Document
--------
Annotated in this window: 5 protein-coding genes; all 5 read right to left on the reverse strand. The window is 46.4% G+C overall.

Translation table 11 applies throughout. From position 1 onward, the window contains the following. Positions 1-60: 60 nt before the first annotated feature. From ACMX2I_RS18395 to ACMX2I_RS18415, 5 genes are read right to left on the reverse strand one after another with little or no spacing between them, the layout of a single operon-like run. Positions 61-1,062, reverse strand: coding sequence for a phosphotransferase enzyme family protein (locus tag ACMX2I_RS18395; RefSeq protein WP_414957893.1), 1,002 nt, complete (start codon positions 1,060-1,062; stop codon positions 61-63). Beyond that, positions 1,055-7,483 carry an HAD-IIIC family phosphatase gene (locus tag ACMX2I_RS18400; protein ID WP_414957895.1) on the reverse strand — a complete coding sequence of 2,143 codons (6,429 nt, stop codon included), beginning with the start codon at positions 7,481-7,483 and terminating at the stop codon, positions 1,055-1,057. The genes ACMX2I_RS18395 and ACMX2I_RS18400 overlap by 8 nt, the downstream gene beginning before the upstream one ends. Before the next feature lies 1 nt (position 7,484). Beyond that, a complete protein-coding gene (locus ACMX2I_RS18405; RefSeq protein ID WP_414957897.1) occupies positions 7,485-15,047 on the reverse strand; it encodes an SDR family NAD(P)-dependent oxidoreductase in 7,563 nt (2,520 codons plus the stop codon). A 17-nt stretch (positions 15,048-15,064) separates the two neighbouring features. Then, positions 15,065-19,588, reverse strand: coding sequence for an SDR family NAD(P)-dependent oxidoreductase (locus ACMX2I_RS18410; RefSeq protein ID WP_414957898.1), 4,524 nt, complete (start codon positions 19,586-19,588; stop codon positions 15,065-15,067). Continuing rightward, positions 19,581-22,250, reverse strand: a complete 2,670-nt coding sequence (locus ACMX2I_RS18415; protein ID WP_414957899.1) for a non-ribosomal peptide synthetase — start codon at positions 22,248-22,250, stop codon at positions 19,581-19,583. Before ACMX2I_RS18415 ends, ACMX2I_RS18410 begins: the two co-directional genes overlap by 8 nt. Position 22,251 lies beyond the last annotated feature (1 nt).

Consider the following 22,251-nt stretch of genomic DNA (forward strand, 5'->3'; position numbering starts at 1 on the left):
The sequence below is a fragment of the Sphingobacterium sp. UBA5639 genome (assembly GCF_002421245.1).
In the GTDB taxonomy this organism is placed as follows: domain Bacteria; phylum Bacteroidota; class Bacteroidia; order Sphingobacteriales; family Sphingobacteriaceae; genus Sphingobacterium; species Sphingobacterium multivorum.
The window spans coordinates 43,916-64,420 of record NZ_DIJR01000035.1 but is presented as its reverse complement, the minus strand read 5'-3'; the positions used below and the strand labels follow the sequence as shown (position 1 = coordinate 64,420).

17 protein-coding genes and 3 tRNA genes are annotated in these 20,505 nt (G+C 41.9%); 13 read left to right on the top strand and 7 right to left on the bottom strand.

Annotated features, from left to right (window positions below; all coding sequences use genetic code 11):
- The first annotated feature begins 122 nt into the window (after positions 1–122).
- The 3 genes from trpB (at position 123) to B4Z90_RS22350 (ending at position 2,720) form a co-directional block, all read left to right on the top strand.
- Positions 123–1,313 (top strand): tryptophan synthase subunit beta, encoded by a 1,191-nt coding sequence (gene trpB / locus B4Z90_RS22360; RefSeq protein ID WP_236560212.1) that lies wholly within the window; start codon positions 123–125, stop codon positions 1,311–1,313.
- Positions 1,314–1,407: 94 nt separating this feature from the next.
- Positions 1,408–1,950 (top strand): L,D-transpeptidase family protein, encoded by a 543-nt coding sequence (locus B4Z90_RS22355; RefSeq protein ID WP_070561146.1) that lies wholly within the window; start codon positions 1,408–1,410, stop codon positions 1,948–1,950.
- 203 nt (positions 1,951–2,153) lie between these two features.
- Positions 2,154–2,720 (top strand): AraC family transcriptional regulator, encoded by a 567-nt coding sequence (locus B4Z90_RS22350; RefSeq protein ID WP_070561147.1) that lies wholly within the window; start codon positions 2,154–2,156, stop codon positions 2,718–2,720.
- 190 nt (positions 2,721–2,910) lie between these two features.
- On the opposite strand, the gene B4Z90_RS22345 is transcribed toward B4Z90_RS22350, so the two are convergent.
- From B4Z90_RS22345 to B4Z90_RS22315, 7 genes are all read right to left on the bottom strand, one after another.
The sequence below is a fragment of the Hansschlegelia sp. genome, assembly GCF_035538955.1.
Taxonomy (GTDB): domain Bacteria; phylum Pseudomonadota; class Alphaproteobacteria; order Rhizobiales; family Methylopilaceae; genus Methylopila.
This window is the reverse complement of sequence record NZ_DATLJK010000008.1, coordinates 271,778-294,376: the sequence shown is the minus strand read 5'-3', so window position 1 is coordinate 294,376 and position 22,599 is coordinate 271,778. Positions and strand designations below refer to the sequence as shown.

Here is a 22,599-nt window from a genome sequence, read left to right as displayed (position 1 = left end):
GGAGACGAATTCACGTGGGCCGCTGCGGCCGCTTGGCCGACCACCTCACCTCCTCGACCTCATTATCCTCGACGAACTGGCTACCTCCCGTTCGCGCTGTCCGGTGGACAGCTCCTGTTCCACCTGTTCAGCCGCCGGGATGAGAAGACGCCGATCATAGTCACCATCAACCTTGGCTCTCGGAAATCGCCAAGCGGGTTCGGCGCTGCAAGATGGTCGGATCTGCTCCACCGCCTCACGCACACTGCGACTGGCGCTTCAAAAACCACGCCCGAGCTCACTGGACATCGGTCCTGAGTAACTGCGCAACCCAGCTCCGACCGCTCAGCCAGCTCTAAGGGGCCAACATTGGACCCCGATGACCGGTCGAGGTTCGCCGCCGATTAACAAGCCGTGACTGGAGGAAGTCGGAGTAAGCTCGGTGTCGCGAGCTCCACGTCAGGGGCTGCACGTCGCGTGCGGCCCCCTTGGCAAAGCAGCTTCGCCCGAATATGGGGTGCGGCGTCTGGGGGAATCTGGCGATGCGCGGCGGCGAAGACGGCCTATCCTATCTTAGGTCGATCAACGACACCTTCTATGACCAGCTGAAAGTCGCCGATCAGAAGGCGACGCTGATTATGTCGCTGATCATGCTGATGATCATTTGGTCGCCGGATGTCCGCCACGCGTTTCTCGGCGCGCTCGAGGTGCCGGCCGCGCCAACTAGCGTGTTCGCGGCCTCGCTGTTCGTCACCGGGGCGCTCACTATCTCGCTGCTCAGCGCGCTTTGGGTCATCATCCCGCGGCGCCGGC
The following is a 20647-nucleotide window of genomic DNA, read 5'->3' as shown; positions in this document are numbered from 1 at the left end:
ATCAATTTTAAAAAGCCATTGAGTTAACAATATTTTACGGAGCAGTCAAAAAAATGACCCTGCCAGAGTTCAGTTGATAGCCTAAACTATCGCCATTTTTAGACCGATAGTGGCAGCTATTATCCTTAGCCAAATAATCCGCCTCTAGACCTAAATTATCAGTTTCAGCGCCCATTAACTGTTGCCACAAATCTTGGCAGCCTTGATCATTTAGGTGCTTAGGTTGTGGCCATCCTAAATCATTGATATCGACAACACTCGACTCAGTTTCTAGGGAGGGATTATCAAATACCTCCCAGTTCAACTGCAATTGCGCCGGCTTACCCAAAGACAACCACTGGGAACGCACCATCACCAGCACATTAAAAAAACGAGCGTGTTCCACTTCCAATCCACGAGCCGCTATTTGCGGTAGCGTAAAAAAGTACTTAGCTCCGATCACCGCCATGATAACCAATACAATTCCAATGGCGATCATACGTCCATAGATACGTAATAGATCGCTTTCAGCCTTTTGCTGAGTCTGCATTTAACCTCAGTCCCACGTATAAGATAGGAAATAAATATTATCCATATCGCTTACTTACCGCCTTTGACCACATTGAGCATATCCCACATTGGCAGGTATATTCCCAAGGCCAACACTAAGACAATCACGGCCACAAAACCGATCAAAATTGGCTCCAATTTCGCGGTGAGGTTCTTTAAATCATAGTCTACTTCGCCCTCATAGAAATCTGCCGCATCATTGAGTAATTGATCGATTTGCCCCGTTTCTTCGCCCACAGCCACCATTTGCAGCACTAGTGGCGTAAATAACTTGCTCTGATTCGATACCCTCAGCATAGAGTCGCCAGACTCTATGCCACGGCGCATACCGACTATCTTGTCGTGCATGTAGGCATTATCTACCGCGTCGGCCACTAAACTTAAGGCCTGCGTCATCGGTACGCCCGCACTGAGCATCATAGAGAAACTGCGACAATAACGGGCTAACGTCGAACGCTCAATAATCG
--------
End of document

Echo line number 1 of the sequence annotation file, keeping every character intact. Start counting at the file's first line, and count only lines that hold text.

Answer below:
Annotated in this window: 5 protein-coding genes; all 5 read right to left on the reverse strand. The window is 46.4% G+C overall.